- Post 15 July 2012
- By Copy Editor
Laurence Vance, Future of Freedom Foundation:
The U.S. federal government contains a myriad of agencies, bureaus, corporations, commissions, administrations, authorities, and boards organized under 15 cabinet-level, executive-branch departments headed by a secretary (or, in the case of the Justice Department, an attorney general). Although Republicans created the latest, most bloated, and most hated department (Homeland Security), they sometimes talk about eliminating or consolidating various other departments.
In his fiscal year 2013 budget proposal introduced earlier this year, Sen. Rand Paul (R-Ky.) calls for the elimination of the departments of Commerce, Education, Housing and Urban Development, and Energy.
The elimination of cabinet-level departments was a theme that surfaced in several of the Republican presidential debates. Most of the candidates expressed a desire to eliminate the Department of Education. Rick Perry said he wanted to eliminate the departments of Commerce, Education, and Energy. The most ambitious plan is that of Congressman and Republican presidential candidate Ron Paul. In his “Plan to Restore America,” Paul calls for the elimination of the departments of Education, Interior, Commerce, Energy, and Housing and Urban Development.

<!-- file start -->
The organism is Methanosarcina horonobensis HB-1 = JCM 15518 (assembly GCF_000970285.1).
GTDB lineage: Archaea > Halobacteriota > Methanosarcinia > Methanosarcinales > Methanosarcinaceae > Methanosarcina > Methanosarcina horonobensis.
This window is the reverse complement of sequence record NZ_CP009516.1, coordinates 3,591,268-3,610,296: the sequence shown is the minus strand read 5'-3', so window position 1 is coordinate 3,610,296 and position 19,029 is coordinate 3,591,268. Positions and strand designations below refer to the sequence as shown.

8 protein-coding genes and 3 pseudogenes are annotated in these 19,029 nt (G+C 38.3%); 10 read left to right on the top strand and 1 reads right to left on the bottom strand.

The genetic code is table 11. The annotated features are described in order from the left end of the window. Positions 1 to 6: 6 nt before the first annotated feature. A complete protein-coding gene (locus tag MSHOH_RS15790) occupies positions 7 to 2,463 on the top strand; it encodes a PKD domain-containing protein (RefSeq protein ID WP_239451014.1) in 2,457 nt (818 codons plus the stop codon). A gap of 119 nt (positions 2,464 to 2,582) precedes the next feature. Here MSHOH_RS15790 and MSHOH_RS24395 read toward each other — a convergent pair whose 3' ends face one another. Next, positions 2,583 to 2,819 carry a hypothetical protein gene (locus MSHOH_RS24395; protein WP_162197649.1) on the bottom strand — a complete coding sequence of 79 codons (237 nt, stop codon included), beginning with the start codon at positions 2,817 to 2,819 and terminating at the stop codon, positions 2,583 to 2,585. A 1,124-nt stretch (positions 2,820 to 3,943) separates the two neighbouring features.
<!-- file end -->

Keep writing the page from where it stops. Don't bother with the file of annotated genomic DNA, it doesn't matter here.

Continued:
Although he hasn’t recommended the elimination of any of the executive-branch departments, Barack Obama has proposed a reorganization and consolidation of six major operations of the government that focus on business and trade that would affect elements of the departments of Agriculture, Health and Human Services, Interior, Labor, and the Treasury.
The following is a list of the 15 cabinet-level, executive-branch departments, along with the dates of their creation
- Department of State (1789)
- Department of the Treasury (1789)
- Department of the Interior (1849)
- Department of Agriculture (1862)
- Department of Justice (1870)
- Department of Commerce (1913)
- Department of Labor (1913)
- Department of Defense (1947)
- Department of Housing and Urban Development (1965)
- Department of Transportation (1966)
- Department of Energy (1977)
- Department of Health and Human Services (1979)
- Department of Education (1979)
- Department of Veterans Affairs (1989)
- Department of Homeland Security (2002)
The departments of Commerce and Labor were originally the Department of Commerce and Labor (1903). The Department of Defense was originally the Department of War (1789) and the Department of the Navy (1798). The departments of Education, and Health and Human Services were originally the Department of Health, Education, and Welfare (1953). The Department of State was originally called the Department of Foreign Affairs. The Department of Justice was originally just the Office of the Attorney General (1789). The Postal Service existed as the cabinet-level Post Office Department from 1792 to 1971.
Does the Constitution authorize all of these departments? Does the Constitution authorize any of them? ... Continue reading the rest of this article on the Tenth Amendment Center...